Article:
11. Volunteers - the growth in volunteer hours has been phenomenal, thanks to an open-minded and flexible staff and our Foundation-funded Volunteer Coordinator. Shelving volunteers helped staff keep things moving through our sorting and shelving area even in our busiest times. We've become reliant on volunteer help in several areas, as we can't count on property tax- funded positions to grow at the same rate our use is growing.
  12. Washington Square - this neighborhood improvement effort is beginning to bear fruit, with better communication, heightened awareness, new outdoor furniture and staff and volunteers from Appleton Downtown helping by patrolling. We still have work to do, but there's a renewed commitment to making the neighborhood "clean, safe, and friendly." The library building doesn't exist in isolation, and the neighborhood is safe, but we need to make sure it feels welcoming to everyone.

Sunday, December 28, 2008

Newspaper: As economy dips, Fox Valley libraries have 'banner year'

Patrons seek out more free services

By Ben Jones • Post-Crescent Madison bureau chief • December 28, 2008

As the economy gets worse, there's one place where business just keeps getting better: the public library.

Several Fox Valley library directors report circulation and patronage is up, driven in part by job seekers and people with tightening entertainment budgets ... [read full story]

Saturday, December 20, 2008

Tasha Talks Tech @ FVLC

Our good neighbor Tasha Saecker, Director the the Menasha PL, did a presentation on libraries and technology at a recent Fox Valley Library Council meeting. For those of us who couldn't make the meeting, she posted her PowerPoint on her Sites & Soundbytes blog -- thanks, Tasha!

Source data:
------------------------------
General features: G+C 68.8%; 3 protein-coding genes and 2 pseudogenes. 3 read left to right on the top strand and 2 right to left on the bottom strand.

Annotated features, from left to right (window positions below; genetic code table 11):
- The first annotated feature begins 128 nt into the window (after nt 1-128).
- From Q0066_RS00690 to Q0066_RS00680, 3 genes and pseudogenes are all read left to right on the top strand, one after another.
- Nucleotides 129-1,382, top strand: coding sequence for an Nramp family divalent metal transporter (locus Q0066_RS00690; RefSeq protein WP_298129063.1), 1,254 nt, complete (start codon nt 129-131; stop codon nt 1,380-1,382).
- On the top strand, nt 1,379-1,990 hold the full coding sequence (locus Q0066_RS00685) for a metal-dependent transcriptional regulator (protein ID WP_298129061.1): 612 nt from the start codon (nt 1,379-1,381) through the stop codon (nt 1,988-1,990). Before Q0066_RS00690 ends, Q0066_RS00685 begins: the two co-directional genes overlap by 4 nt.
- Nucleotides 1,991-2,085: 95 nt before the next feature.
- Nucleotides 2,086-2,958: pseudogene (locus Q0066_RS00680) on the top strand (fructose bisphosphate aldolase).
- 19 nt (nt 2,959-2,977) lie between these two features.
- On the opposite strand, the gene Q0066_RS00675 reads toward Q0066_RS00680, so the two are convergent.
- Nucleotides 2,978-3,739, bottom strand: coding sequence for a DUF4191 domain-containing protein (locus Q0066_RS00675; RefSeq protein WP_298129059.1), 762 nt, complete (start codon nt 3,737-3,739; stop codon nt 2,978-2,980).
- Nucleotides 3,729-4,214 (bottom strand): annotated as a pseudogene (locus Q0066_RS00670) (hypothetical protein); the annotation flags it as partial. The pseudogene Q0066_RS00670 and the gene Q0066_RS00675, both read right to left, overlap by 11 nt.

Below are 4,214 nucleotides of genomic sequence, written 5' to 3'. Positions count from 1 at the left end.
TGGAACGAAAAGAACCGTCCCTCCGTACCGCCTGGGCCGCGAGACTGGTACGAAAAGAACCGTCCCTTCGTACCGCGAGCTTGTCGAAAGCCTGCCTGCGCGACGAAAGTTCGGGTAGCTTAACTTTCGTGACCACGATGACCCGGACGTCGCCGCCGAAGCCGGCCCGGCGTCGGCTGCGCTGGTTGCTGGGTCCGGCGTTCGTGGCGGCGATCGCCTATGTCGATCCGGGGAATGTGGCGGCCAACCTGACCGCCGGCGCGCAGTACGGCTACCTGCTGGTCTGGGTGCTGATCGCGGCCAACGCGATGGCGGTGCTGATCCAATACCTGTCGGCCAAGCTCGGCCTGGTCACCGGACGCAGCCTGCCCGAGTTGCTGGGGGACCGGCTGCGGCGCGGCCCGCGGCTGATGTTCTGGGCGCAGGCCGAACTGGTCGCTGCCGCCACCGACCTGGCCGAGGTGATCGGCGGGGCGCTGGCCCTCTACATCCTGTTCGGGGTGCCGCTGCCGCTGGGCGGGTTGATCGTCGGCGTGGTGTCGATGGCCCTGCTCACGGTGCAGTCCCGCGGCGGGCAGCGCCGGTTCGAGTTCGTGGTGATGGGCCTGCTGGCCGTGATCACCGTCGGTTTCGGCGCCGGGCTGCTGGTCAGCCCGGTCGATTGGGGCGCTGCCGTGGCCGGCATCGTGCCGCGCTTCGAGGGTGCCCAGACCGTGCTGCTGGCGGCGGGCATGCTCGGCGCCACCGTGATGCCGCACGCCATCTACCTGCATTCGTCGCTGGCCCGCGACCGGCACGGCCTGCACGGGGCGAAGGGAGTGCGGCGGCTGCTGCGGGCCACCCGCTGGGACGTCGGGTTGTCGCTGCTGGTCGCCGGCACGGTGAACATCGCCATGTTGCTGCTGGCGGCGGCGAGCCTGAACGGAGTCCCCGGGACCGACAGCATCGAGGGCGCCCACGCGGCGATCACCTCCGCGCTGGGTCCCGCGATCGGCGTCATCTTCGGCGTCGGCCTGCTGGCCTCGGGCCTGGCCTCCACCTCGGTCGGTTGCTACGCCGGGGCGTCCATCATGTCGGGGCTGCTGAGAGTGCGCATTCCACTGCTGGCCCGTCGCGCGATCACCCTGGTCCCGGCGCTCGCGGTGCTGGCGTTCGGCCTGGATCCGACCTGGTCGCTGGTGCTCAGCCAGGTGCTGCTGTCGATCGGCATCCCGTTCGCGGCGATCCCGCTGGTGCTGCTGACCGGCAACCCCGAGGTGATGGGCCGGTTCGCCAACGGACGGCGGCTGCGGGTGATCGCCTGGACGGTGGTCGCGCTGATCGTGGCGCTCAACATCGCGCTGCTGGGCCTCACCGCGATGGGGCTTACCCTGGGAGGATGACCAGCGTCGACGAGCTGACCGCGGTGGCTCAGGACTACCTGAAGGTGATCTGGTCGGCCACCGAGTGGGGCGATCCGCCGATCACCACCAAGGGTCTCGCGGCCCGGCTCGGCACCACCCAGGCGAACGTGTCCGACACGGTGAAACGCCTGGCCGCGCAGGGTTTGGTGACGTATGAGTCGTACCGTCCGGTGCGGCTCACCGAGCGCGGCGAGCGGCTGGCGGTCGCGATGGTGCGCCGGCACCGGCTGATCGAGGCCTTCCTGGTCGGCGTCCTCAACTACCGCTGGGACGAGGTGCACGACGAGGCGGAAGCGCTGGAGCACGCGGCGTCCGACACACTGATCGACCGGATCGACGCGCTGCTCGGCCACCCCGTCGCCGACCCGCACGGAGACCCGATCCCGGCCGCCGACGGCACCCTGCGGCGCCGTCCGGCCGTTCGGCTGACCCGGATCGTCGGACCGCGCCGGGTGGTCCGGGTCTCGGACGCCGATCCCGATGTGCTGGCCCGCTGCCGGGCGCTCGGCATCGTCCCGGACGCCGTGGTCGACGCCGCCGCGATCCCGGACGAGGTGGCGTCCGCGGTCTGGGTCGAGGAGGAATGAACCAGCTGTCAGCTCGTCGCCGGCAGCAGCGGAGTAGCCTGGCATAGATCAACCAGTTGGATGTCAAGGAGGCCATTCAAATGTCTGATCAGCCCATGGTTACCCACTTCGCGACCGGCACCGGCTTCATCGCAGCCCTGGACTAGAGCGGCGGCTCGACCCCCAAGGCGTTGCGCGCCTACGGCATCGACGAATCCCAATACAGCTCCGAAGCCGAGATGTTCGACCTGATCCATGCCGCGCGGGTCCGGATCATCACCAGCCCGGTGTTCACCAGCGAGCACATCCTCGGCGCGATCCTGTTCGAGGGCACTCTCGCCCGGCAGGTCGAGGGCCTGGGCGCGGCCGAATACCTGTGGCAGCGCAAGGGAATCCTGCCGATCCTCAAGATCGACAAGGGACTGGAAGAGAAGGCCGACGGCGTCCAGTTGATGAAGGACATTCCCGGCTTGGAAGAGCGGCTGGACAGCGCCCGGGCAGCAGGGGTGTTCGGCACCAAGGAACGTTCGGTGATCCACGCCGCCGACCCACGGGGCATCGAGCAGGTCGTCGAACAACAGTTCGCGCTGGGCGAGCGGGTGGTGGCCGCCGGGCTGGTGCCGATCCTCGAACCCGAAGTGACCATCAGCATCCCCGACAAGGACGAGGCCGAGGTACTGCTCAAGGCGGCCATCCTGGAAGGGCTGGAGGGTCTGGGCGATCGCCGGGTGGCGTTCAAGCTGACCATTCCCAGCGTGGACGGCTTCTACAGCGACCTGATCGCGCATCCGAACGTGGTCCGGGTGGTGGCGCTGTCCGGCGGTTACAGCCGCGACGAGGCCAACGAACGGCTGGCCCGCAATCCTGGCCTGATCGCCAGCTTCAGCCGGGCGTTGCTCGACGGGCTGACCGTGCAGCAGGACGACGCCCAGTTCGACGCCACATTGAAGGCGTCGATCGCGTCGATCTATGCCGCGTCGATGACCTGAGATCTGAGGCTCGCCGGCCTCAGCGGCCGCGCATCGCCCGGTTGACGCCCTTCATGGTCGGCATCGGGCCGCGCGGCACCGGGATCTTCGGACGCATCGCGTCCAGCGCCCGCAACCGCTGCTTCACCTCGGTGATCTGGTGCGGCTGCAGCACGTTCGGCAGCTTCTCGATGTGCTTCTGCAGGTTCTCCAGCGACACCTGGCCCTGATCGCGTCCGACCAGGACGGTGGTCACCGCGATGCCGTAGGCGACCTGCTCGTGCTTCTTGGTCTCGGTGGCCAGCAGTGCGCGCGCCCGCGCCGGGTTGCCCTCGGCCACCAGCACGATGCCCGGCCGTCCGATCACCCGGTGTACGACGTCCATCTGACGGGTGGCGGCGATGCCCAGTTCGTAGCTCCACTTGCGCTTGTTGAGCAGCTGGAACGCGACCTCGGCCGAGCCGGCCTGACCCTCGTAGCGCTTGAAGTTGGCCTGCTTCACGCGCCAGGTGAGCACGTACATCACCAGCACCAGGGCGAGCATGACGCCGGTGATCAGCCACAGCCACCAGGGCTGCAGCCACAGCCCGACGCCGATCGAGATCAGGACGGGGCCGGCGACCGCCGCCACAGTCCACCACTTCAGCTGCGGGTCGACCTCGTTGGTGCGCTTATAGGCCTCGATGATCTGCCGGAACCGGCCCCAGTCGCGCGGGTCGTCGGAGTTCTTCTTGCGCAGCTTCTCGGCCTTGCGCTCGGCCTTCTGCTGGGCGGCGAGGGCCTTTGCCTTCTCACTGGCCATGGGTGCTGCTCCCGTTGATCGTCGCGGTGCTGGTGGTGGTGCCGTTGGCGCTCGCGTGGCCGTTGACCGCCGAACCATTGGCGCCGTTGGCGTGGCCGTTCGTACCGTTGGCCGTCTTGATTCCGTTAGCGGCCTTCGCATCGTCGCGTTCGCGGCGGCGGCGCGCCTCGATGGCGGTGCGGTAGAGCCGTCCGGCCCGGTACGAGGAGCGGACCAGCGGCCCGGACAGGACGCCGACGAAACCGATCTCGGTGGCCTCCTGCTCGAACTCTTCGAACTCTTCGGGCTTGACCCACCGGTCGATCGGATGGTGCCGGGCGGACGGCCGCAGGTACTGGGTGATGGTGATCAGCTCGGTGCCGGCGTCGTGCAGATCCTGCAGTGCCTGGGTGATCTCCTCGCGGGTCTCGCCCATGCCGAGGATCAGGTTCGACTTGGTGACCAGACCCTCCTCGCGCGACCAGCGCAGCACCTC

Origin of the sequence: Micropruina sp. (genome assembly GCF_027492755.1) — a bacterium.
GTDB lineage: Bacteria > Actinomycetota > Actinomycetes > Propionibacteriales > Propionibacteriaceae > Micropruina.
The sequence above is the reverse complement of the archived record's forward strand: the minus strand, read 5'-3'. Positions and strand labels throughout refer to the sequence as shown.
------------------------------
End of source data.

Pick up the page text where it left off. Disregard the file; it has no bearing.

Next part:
Technology And Libraries
View SlideShare presentation or Upload your own.

Tuesday, December 16, 2008

The Future of the Internet

The Pew Internet & American Life Project has released "The Future of the Internet III", a non-scientific survey of anticipated trends. Key findings reported by the Pew:
  • The mobile device will be the primary connection tool to the internet for most people in the world in 2020.
  • The transparency of people and organizations will increase, but that will not necessarily yield more personal integrity, social tolerance, or forgiveness.
  • Voice recognition and touch user-interfaces with the internet will be more prevalent and accepted by 2020.
  • Those working to enforce intellectual property law and copyright protection will remain in a continuing arms race, with the crackers who will find ways to copy and share content without payment.
  • The divisions between personal time and work time and between physical and virtual reality will be further erased for everyone who is connected, and the results will be mixed in their impact on basic social relations.